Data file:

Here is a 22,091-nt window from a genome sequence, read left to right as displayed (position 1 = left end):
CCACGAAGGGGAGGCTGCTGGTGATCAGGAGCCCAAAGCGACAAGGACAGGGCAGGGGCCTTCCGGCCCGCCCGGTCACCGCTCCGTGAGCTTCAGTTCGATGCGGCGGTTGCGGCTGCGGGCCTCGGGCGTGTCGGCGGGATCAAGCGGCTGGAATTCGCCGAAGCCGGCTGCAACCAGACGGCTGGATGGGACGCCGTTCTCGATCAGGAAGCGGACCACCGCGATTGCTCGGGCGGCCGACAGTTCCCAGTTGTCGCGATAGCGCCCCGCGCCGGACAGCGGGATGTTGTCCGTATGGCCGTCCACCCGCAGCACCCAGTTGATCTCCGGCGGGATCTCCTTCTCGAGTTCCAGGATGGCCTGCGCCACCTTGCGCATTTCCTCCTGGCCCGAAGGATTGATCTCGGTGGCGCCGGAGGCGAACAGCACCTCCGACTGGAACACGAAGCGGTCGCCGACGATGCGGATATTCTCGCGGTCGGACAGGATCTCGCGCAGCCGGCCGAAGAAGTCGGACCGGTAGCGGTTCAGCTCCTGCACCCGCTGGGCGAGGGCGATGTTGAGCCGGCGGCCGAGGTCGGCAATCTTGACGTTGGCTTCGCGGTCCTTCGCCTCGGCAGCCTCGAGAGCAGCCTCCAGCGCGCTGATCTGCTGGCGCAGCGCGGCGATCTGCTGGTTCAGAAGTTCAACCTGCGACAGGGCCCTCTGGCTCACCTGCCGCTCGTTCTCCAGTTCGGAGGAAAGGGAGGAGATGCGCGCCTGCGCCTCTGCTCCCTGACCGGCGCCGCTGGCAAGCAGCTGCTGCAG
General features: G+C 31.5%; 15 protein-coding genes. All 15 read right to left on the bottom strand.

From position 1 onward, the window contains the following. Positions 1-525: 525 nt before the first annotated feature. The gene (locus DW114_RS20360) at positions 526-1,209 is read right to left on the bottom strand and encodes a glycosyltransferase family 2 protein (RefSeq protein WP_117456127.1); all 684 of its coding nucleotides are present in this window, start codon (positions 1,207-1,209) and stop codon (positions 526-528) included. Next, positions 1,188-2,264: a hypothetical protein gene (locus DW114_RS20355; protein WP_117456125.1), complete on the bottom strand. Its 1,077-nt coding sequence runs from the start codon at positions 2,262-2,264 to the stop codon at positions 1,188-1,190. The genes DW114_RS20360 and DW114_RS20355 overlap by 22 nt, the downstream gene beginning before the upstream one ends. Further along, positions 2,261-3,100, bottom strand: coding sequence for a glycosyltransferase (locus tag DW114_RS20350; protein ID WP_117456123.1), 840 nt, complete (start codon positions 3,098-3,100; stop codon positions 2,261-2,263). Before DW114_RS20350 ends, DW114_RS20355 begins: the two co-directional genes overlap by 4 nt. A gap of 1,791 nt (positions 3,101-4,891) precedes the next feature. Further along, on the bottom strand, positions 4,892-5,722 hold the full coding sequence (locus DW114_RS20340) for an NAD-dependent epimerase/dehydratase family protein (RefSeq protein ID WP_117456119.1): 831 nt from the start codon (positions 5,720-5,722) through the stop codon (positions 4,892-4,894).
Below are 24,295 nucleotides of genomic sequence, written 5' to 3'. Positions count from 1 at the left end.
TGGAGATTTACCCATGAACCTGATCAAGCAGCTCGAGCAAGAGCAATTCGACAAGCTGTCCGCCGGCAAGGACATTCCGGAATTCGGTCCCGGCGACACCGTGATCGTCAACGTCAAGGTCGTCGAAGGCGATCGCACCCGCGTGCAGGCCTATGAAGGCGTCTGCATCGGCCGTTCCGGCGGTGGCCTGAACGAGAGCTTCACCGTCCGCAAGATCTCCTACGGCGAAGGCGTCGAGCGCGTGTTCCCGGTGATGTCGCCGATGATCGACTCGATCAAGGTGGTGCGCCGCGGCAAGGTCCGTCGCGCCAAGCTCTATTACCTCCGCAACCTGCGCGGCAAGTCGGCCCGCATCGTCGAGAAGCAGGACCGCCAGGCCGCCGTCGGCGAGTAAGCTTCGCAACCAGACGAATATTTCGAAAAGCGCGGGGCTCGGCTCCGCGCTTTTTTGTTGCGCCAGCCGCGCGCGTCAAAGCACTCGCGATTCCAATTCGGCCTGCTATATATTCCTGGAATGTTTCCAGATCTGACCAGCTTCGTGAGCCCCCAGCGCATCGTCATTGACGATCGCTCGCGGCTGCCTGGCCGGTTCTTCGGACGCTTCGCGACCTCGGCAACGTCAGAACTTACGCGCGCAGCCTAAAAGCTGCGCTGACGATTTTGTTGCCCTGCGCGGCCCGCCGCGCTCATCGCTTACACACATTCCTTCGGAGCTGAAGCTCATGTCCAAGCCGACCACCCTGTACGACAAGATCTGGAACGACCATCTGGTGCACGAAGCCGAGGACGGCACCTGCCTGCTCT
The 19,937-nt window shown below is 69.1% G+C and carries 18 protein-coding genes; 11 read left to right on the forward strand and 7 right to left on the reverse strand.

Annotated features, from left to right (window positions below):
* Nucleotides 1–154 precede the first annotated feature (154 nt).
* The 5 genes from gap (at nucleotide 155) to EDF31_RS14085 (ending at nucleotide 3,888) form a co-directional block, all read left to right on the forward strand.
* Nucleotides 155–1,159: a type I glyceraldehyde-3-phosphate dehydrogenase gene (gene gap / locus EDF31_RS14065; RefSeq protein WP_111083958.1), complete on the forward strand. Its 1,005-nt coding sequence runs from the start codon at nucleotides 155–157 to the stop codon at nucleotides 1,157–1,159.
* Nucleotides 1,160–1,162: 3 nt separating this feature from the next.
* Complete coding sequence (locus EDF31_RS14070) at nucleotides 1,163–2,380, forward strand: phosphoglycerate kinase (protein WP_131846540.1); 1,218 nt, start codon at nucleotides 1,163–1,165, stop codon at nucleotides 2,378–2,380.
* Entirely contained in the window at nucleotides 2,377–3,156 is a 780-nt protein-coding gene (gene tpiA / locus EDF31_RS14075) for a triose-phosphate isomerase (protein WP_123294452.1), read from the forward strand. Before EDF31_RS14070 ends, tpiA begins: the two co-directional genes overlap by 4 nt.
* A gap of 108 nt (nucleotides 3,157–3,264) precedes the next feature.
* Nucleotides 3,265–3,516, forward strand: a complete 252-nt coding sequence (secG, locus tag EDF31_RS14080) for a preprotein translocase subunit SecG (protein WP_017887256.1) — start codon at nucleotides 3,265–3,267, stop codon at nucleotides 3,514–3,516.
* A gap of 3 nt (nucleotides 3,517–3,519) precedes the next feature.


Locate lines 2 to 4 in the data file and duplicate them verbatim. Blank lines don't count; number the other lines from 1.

CCACGAAGGGGAGGCTGCTGGTGATCAGGAGCCCAAAGCGACAAGGACAGGGCAGGGGCCTTCCGGCCCGCCCGGTCACCGCTCCGTGAGCTTCAGTTCGATGCGGCGGTTGCGGCTGCGGGCCTCGGGCGTGTCGGCGGGATCAAGCGGCTGGAATTCGCCGAAGCCGGCTGCAACCAGACGGCTGGATGGGACGCCGTTCTCGATCAGGAAGCGGACCACCGCGATTGCTCGGGCGGCCGACAGTTCCCAGTTGTCGCGATAGCGCCCCGCGCCGGACAGCGGGATGTTGTCCGTATGGCCGTCCACCCGCAGCACCCAGTTGATCTCCGGCGGGATCTCCTTCTCGAGTTCCAGGATGGCCTGCGCCACCTTGCGCATTTCCTCCTGGCCCGAAGGATTGATCTCGGTGGCGCCGGAGGCGAACAGCACCTCCGACTGGAACACGAAGCGGTCGCCGACGATGCGGATATTCTCGCGGTCGGACAGGATCTCGCGCAGCCGGCCGAAGAAGTCGGACCGGTAGCGGTTCAGCTCCTGCACCCGCTGGGCGAGGGCGATGTTGAGCCGGCGGCCGAGGTCGGCAATCTTGACGTTGGCTTCGCGGTCCTTCGCCTCGGCAGCCTCGAGAGCAGCCTCCAGCGCGCTGATCTGCTGGCGCAGCGCGGCGATCTGCTGGTTCAGAAGTTCAACCTGCGACAGGGCCCTCTGGCTCACCTGCCGCTCGTTCTCCAGTTCGGAGGAAAGGGAGGAGATGCGCGCCTGCGCCTCTGCTCCCTGACCGGCGCCGCTGGCAAGCAGCTGCTGCAG
General features: G+C 31.5%; 15 protein-coding genes. All 15 read right to left on the bottom strand.

From position 1 onward, the window contains the following. Positions 1-525: 525 nt before the first annotated feature. The gene (locus DW114_RS20360) at positions 526-1,209 is read right to left on the bottom strand and encodes a glycosyltransferase family 2 protein (RefSeq protein WP_117456127.1); all 684 of its coding nucleotides are present in this window, start codon (positions 1,207-1,209) and stop codon (positions 526-528) included. Next, positions 1,188-2,264: a hypothetical protein gene (locus DW114_RS20355; protein WP_117456125.1), complete on the bottom strand. Its 1,077-nt coding sequence runs from the start codon at positions 2,262-2,264 to the stop codon at positions 1,188-1,190. The genes DW114_RS20360 and DW114_RS20355 overlap by 22 nt, the downstream gene beginning before the upstream one ends. Further along, positions 2,261-3,100, bottom strand: coding sequence for a glycosyltransferase (locus tag DW114_RS20350; protein ID WP_117456123.1), 840 nt, complete (start codon positions 3,098-3,100; stop codon positions 2,261-2,263). Before DW114_RS20350 ends, DW114_RS20355 begins: the two co-directional genes overlap by 4 nt. A gap of 1,791 nt (positions 3,101-4,891) precedes the next feature. Further along, on the bottom strand, positions 4,892-5,722 hold the full coding sequence (locus DW114_RS20340) for an NAD-dependent epimerase/dehydratase family protein (RefSeq protein ID WP_117456119.1): 831 nt from the start codon (positions 5,720-5,722) through the stop codon (positions 4,892-4,894).